For future reference, first you must have (a) Specific characteristics being discussed. Then (b) Claims of correlations between them. Then (c) Specifically referenced research that backs up those correlation claims. Only then is it any use to start arguing about "correlationisnotcausation" (and usually not even then).

    The "correlationisnotcausation" tagging is just plain vandalism. I don't think the taggers involved even read the summaries anymore, they just tag everything in sight "correlationisnotcausation", like they're autistic graffiti artists.

  • by Shin-LaC (1333529) on Sunday March 08, 2009 @03:54AM (#27110621)
    Indeed, singling out games like the ad does only risks getting the wrong message across ("games are bad" instead of "a sedentary lifestyle is bad"). They should balance it out by making an ad showing a girl reading a book under the same "Risk an early DEATH, just do nothing" caption.
  • by CuteSteveJobs (1343851) on Sunday March 08, 2009 @03:57AM (#27110631)

    It's easier for the Government to crack down on Games than it is to face up to the Tobacco Lobby: Consider when Tony Blair was UK PM he was caught with a donation from Formula One motor Racing boss Bernie Ecklestone, generously given after Blair changed his mind and decided to allow tobacco sponsorship of the Formula One Grand Prix after all.

    Tobacco is the #1 cause of preventable death in Europe. The World Health Organisation said there have been 40 million tobacco-related deaths since 1999. So how does the British Government Respond? ATTACK GAMES! At least they're consistent with that brilliant Iraq/Afganistan Strategy...

    http://www.ashaust.org.au/mediareleases/081104.htm [ashaust.org.au]

  • Re:Fine, but... (Score:3, Insightful)

    by NoobixCube (1133473) on Sunday March 08, 2009 @04:17AM (#27110677) Journal

    I'd probably go so far as to say that gaming is about a hundred times better for you, physically and mentally, than watching TV. TV doesn't seem to engage my mind, or get my heart rate up - watching TV is just something I do when I need a change of screenery.

  • by Anonymous Coward on Sunday March 08, 2009 @04:22AM (#27110693)

    Diet is a much more reliable indicator of obesity. Yes, going outside and climbing trees or whatever it is that kids do these days will help burn fat, but burning fat away is notoriously slow compared to gaining weight, and unreliable at that because exercise tends to increase the munch instinct. And statistically, according to an employee my insurance agency, the years you'll live longer will be outweighed by the amount of exercise you do. At a factor of three or so. So you'll have to make sure that whatever exercise it is you're doing is a lot of fun. And too much exercise has been linked with neurological and joint issues. So if you don't like exercising, don't do it, íf your diet is varied and healthy you'll burn up any excess energy just running about the house, cycling to school, the supermarket, friends and such. Maybe you won't maximize your lifespan, but I think you will come a lot closer to maximising total happiness which at least to me is a much more pressing concern. And if you're really worried about your kids not getting enough exercise, maybe they'll like DDR or Wii Fit. Or you could, you know, take them to the woods on a Saturday and have some family time together. Just a thought.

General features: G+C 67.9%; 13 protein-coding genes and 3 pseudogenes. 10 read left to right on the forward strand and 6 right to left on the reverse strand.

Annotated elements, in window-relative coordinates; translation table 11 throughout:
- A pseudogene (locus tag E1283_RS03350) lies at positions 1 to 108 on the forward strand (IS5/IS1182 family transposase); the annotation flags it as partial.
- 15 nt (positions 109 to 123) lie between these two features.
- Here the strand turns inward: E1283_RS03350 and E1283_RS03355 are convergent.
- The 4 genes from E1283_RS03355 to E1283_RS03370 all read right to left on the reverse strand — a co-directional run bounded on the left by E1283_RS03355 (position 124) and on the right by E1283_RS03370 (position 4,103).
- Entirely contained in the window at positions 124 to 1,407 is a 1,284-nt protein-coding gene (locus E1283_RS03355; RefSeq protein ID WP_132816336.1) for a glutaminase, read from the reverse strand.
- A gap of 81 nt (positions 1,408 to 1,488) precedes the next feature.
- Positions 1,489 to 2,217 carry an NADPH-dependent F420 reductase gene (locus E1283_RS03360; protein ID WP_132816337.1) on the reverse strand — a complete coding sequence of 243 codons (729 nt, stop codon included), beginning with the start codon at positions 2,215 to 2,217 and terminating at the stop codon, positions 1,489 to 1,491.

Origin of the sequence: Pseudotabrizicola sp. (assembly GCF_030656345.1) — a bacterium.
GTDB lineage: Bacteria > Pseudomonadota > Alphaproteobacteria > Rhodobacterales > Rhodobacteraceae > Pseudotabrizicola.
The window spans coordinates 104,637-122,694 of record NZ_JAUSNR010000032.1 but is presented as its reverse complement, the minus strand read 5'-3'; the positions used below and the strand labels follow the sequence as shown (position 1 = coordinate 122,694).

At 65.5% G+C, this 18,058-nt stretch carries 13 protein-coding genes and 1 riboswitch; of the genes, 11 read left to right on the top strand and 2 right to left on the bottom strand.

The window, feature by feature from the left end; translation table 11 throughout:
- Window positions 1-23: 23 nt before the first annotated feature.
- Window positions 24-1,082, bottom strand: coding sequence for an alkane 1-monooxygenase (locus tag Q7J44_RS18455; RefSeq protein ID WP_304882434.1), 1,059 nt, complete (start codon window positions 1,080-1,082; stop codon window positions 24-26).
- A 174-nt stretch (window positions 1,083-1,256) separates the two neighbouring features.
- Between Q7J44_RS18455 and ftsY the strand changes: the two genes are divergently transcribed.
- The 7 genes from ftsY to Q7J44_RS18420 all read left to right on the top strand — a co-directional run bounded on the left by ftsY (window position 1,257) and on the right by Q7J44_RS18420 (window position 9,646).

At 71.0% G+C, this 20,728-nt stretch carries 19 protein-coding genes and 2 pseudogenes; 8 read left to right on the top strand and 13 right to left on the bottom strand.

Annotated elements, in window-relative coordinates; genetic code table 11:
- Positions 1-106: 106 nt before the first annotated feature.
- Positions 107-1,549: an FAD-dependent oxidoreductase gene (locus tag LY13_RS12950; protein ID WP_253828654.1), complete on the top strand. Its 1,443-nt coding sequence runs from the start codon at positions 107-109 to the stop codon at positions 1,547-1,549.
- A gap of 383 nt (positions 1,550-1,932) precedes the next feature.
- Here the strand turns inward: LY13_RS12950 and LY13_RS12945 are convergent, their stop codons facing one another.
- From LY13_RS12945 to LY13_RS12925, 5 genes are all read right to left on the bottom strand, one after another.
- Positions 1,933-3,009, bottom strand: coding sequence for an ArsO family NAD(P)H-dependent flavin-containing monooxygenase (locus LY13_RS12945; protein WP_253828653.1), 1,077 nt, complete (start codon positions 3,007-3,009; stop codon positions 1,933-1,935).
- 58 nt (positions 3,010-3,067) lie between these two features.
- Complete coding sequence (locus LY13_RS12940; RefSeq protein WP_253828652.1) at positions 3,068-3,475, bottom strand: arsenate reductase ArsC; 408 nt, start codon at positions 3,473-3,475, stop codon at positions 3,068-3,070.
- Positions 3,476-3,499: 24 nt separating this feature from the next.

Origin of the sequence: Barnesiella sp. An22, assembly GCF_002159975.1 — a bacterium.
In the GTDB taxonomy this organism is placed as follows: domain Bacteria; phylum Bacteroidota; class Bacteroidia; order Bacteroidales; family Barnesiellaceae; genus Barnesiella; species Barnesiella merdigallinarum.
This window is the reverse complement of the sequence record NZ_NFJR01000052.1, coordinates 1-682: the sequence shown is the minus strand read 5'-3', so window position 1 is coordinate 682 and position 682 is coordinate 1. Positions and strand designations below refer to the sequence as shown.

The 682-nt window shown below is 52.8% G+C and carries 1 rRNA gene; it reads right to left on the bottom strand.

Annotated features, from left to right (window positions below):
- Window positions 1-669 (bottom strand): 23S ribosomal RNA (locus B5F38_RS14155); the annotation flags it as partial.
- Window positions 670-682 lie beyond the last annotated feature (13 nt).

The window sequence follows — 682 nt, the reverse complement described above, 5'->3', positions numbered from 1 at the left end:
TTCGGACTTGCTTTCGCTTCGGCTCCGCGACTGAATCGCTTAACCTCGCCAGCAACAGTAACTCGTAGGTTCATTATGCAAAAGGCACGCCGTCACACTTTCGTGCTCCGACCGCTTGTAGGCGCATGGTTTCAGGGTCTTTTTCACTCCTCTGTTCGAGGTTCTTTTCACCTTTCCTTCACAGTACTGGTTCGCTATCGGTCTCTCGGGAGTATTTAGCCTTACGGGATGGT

• by jabithew (1340853) on Sunday March 08, 2009 @05:08AM (#27110809)

    They don't single games out in the ads, there's a whole series of them. Most of the ones I've seen focus on what to do [dh.gov.uk] as opposed to what not to do.

    I'd be surprised if they didn't have others showing watching TV and using a computer. They're probably not going to attack reading any time soon though, given the amount of money they've spent trying to persuade kids to read at all, and excessive reading is not noticeably a problem in UK youth.

  • Re:Fine, but... (Score:3, Insightful)

    by Jerry Smith (806480) on Sunday March 08, 2009 @05:20AM (#27110833) Homepage Journal

    There's nothing inherently bad about gaming, so long as you remember to exercise. But most Americans are a bunch of fatasses so they won't do that.

    Troll, but true: http://www.cdc.gov/nccdphp/dnpa/obesity/trend/maps/ [cdc.gov]

  • by jabithew (1340853) on Sunday March 08, 2009 @05:30AM (#27110849)

    The problem is that they didn't do this. They just jump straight to the scare tactic of saying you will die if you play video games.